The two founding members of the new CPA Caucus in Congress, Rep. Brad Sherman, D-Calif., and Mike Conaway, R-Texas, gave an entertaining talk during a luncheon Monday at the AICPA’s Spring Meeting of Council.
Conaway had performed before the CPAs as part of the musical group, the Second Amendments, during a reception on Sunday evening at the conference (see AICPA Takes Its Case to Washington for Tax Reform).
They talked about how they agreed with many of the AICPA’s legislative priorities, including a ban on tax strategy patents. “First of all, the idea that you could patent compliance with the law is absurd,” said Sherman.
The AICPA has managed to get the ban inserted into patent reform legislation in both the House and Senate, but the larger patent reform bill has stalled over unrelated issues. The AICPA now appears ready to push to get a standalone tax strategy patent bill passed if the larger patent reform bill doesn’t make it across the finish line.
Both Sherman and Conaway described the fight in Washington over the budget deficit, the debt ceiling, and entitlement programs like Medicare.
“When we make these changes, either now or later, there will be hard things happening,” said Conaway. “There will be people who lose their jobs. There will be people who don’t get money from the federal taxpayer that they otherwise thought they were going to be getting, and that’s going to be hard. I am a cold-blooded accountant like most of you, but even I have sympathy for those folks. It’s going to be hard for them.” However, he added that he was confident their families, neighbors and communities would “rally to the flag and rally to those individuals and get those individuals through whatever it is they have to go through for the greater good.”
I asked them about a recent bill that had been introduced in Congress to allow the IRS to automatically fill out a basic tax return for people using the financial information it already receives from employers on the 1099 and W-2 forms (see Congressman Proposes Bill to Let the IRS Prepare Taxes).
Sherman said he hadn’t focused on that bill and would have to look at it, but that he had co-sponsored another piece of legislation that would make it easier for senior citizens to fill out a tax return. He believes the main challenge would be security.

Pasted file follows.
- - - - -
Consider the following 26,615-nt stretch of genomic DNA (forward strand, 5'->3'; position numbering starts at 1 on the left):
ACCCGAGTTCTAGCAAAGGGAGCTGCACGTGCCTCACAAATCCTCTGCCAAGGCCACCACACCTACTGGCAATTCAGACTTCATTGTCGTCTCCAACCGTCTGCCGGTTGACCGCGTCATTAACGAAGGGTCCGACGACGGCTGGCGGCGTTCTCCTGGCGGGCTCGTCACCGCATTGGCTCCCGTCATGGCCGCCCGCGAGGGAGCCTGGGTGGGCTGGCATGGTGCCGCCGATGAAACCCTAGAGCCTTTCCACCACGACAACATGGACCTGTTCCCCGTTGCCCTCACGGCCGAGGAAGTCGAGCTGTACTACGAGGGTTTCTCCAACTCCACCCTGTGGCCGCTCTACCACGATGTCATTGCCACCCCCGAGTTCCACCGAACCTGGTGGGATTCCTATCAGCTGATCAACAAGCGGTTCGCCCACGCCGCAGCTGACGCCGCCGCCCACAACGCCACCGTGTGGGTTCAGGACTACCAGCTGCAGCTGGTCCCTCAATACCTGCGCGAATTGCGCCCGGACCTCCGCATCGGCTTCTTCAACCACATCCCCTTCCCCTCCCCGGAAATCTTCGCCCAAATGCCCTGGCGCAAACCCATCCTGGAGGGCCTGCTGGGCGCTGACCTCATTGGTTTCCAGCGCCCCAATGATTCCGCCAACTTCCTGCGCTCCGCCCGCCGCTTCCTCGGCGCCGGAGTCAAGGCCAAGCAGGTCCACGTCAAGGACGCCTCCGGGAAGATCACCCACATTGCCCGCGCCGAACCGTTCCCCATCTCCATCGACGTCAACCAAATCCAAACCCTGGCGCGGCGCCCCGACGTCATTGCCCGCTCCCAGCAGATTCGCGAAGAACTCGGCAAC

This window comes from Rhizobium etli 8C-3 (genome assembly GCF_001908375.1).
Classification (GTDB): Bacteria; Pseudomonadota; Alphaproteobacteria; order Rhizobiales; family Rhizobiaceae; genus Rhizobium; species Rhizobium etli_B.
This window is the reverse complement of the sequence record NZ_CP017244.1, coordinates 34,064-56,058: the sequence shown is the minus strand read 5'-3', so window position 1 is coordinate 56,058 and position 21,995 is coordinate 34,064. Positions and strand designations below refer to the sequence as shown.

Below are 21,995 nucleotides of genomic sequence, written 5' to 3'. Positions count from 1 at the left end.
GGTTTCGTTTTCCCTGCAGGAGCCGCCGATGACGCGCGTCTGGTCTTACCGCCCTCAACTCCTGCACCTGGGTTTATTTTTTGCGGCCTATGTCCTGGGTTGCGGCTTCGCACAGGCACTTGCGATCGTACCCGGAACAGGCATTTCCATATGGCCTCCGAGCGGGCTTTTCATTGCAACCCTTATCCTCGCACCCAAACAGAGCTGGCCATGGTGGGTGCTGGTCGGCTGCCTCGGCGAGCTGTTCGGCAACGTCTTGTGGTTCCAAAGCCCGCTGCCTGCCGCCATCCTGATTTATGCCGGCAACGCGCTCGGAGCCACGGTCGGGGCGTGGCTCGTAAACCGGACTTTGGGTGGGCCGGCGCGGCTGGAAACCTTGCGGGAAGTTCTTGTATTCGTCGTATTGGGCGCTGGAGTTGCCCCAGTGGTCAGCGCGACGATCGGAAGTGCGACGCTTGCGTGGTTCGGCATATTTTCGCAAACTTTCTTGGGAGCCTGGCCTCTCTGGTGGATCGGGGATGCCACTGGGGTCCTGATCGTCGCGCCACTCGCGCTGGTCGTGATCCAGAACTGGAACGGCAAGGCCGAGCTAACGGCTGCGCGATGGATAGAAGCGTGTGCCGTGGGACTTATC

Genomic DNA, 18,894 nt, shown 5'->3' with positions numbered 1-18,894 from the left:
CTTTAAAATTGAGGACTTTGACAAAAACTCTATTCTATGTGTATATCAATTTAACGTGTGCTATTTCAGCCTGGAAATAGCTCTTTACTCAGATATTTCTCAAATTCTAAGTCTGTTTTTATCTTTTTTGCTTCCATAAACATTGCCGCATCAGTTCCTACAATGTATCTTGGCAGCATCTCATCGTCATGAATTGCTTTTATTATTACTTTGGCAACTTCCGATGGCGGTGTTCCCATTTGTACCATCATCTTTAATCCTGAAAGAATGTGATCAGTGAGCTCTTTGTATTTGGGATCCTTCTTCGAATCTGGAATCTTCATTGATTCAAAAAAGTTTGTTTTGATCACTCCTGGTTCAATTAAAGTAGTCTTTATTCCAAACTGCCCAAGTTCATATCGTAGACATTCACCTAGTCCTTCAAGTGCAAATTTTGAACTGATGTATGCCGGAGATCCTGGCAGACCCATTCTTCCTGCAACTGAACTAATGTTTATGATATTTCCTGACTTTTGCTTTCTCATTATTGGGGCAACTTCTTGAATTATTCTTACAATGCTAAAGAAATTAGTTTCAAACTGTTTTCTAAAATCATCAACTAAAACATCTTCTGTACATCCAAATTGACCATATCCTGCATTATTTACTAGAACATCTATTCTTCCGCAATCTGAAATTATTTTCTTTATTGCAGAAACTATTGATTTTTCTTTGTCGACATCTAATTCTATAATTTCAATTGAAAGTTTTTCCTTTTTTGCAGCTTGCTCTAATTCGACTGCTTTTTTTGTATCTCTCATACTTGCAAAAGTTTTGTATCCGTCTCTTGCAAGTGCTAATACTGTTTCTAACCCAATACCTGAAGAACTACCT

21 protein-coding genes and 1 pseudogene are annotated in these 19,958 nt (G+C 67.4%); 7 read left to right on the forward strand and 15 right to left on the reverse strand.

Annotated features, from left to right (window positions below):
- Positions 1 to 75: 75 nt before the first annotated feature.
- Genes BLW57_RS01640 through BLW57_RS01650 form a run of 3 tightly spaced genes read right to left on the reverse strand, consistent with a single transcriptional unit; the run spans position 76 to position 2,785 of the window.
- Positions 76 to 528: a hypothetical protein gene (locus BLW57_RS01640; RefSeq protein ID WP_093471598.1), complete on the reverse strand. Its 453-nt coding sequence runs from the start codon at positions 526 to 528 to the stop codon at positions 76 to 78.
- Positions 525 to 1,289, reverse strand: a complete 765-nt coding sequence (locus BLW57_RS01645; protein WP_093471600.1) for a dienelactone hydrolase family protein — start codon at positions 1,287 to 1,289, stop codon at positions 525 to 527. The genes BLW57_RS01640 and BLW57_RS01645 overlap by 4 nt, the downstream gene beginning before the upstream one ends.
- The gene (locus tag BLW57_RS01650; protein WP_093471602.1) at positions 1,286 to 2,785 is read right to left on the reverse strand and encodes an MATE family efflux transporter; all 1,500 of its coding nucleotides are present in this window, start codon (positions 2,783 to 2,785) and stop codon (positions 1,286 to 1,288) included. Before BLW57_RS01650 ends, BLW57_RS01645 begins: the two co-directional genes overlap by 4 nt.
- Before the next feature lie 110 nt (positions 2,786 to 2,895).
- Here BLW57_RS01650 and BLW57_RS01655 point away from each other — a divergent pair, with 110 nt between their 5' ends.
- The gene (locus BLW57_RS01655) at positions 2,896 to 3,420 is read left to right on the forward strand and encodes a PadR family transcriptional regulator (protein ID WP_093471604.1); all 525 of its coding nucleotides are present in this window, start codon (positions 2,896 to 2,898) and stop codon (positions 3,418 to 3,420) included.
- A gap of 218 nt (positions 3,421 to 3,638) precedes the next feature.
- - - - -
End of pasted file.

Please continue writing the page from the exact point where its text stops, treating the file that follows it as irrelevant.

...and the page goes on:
“The old tax collector in me says, well, if the IRS tells you about the four bank accounts they did get reports on, you know that it’s purely voluntary whether you list that fifth bank account for which you have a 1099, but for some reason they don’t have on your report,” he said. “But I think the computerized sharing of information is so good, that’s probably pretty rare. It would make sense if you had a way of providing the security to be able to log on and to see a proposed tax return by the IRS and then be able to indicate what changes if any are needed.”
Conway disagreed with the idea of the IRS preparing the return. “I don’t think the IRS ought to be filling out our tax returns,” he said. “I think filling out your tax return ought to be painful enough that you understand what’s going on… With the way withholding taxes are, there are an awful lot of folks out there who don’t have a clue what they’re paying in taxes. They might know on April 15, but not throughout the year. We need that information to motivate folks to put up with the decisions they’re going to have to put up with. Simplify the Tax Code? Absolutely, but having the IRS do it, I would probably say no on that.”
Sherman said it might be a “teachable moment” for people whose federal income tax bill is only a few hundred dollars a year, compared to the thousands of dollars they were paying in Social Security taxes, but it probably wouldn’t be a good idea for the accountants in the room if the bill ever passed. “Most of the folks who would take advantage of it don’t use these guys,” said Conaway.